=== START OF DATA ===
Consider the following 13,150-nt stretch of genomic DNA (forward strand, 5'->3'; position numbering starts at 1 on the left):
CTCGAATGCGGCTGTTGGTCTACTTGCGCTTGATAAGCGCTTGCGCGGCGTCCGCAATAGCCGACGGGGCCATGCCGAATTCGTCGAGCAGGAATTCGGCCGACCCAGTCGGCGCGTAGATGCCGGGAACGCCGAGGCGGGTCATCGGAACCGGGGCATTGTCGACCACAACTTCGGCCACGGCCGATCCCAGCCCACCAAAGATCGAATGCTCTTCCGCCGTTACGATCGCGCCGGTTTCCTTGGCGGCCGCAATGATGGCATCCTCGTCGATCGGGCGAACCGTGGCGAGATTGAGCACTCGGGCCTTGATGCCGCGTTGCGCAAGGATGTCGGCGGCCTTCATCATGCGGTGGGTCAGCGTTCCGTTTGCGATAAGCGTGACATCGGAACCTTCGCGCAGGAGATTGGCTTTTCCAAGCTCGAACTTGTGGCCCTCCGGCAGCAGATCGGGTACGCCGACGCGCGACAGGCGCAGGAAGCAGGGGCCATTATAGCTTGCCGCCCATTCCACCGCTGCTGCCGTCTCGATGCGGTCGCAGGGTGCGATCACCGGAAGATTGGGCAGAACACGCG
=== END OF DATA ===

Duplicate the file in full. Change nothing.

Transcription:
Consider the following 13,150-nt stretch of genomic DNA (forward strand, 5'->3'; position numbering starts at 1 on the left):
CTCGAATGCGGCTGTTGGTCTACTTGCGCTTGATAAGCGCTTGCGCGGCGTCCGCAATAGCCGACGGGGCCATGCCGAATTCGTCGAGCAGGAATTCGGCCGACCCAGTCGGCGCGTAGATGCCGGGAACGCCGAGGCGGGTCATCGGAACCGGGGCATTGTCGACCACAACTTCGGCCACGGCCGATCCCAGCCCACCAAAGATCGAATGCTCTTCCGCCGTTACGATCGCGCCGGTTTCCTTGGCGGCCGCAATGATGGCATCCTCGTCGATCGGGCGAACCGTGGCGAGATTGAGCACTCGGGCCTTGATGCCGCGTTGCGCAAGGATGTCGGCGGCCTTCATCATGCGGTGGGTCAGCGTTCCGTTTGCGATAAGCGTGACATCGGAACCTTCGCGCAGGAGATTGGCTTTTCCAAGCTCGAACTTGTGGCCCTCCGGCAGCAGATCGGGTACGCCGACGCGCGACAGGCGCAGGAAGCAGGGGCCATTATAGCTTGCCGCCCATTCCACCGCTGCTGCCGTCTCGATGCGGTCGCAGGGTGCGATCACCGGAAGATTGGGCAGAACACGCG